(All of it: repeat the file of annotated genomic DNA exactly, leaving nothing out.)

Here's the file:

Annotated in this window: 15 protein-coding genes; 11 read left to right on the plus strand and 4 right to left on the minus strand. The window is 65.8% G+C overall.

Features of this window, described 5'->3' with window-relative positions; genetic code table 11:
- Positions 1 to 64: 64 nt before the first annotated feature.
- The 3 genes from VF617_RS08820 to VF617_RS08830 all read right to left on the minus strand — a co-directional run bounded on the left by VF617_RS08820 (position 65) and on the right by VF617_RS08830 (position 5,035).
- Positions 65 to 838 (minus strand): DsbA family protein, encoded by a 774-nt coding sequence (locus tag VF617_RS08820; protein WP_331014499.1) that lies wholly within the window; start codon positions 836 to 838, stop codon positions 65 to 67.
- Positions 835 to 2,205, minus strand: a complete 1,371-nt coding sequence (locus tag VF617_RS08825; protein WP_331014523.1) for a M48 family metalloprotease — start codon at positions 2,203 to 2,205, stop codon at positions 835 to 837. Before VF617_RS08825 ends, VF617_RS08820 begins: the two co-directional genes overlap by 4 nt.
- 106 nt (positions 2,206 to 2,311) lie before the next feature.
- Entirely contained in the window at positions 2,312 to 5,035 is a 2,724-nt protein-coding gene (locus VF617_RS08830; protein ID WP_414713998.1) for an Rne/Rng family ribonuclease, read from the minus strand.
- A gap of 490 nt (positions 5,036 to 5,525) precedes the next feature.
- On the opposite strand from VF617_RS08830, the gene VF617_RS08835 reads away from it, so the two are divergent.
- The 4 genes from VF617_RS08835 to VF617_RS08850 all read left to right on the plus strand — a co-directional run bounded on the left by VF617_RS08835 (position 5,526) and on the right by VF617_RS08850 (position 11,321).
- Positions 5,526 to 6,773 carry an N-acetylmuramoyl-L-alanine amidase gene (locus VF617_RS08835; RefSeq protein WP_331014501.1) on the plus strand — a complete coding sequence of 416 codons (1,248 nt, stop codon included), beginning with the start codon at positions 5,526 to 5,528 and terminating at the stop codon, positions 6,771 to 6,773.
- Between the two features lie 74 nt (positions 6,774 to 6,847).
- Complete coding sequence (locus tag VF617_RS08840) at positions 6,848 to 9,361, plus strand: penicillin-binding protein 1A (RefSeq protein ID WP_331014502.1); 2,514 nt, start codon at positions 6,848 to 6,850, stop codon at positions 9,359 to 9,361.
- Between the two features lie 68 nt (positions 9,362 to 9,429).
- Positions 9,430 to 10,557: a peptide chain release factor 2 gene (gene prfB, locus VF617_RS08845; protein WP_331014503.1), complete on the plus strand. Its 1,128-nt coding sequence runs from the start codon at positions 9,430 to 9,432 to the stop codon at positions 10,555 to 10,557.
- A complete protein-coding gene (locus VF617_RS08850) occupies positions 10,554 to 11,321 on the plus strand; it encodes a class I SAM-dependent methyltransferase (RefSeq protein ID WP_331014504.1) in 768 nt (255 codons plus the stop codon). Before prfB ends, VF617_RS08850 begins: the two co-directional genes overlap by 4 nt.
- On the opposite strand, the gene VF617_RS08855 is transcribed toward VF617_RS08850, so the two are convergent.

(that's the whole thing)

Annotated in this window: 15 protein-coding genes; 11 read left to right on the plus strand and 4 right to left on the minus strand. The window is 65.8% G+C overall.

Features of this window, described 5'->3' with window-relative positions; genetic code table 11:
- Positions 1 to 64: 64 nt before the first annotated feature.
- The 3 genes from VF617_RS08820 to VF617_RS08830 all read right to left on the minus strand — a co-directional run bounded on the left by VF617_RS08820 (position 65) and on the right by VF617_RS08830 (position 5,035).
- Positions 65 to 838 (minus strand): DsbA family protein, encoded by a 774-nt coding sequence (locus tag VF617_RS08820; protein WP_331014499.1) that lies wholly within the window; start codon positions 836 to 838, stop codon positions 65 to 67.
- Positions 835 to 2,205, minus strand: a complete 1,371-nt coding sequence (locus tag VF617_RS08825; protein WP_331014523.1) for a M48 family metalloprotease — start codon at positions 2,203 to 2,205, stop codon at positions 835 to 837. Before VF617_RS08825 ends, VF617_RS08820 begins: the two co-directional genes overlap by 4 nt.
- 106 nt (positions 2,206 to 2,311) lie before the next feature.
- Entirely contained in the window at positions 2,312 to 5,035 is a 2,724-nt protein-coding gene (locus VF617_RS08830; protein ID WP_414713998.1) for an Rne/Rng family ribonuclease, read from the minus strand.
- A gap of 490 nt (positions 5,036 to 5,525) precedes the next feature.
- On the opposite strand from VF617_RS08830, the gene VF617_RS08835 reads away from it, so the two are divergent.
- The 4 genes from VF617_RS08835 to VF617_RS08850 all read left to right on the plus strand — a co-directional run bounded on the left by VF617_RS08835 (position 5,526) and on the right by VF617_RS08850 (position 11,321).
- Positions 5,526 to 6,773 carry an N-acetylmuramoyl-L-alanine amidase gene (locus VF617_RS08835; RefSeq protein WP_331014501.1) on the plus strand — a complete coding sequence of 416 codons (1,248 nt, stop codon included), beginning with the start codon at positions 5,526 to 5,528 and terminating at the stop codon, positions 6,771 to 6,773.
- Between the two features lie 74 nt (positions 6,774 to 6,847).
- Complete coding sequence (locus tag VF617_RS08840) at positions 6,848 to 9,361, plus strand: penicillin-binding protein 1A (RefSeq protein ID WP_331014502.1); 2,514 nt, start codon at positions 6,848 to 6,850, stop codon at positions 9,359 to 9,361.
- Between the two features lie 68 nt (positions 9,362 to 9,429).
- Positions 9,430 to 10,557: a peptide chain release factor 2 gene (gene prfB, locus VF617_RS08845; protein WP_331014503.1), complete on the plus strand. Its 1,128-nt coding sequence runs from the start codon at positions 9,430 to 9,432 to the stop codon at positions 10,555 to 10,557.
- A complete protein-coding gene (locus VF617_RS08850) occupies positions 10,554 to 11,321 on the plus strand; it encodes a class I SAM-dependent methyltransferase (RefSeq protein ID WP_331014504.1) in 768 nt (255 codons plus the stop codon). Before prfB ends, VF617_RS08850 begins: the two co-directional genes overlap by 4 nt.
- On the opposite strand, the gene VF617_RS08855 is transcribed toward VF617_RS08850, so the two are convergent.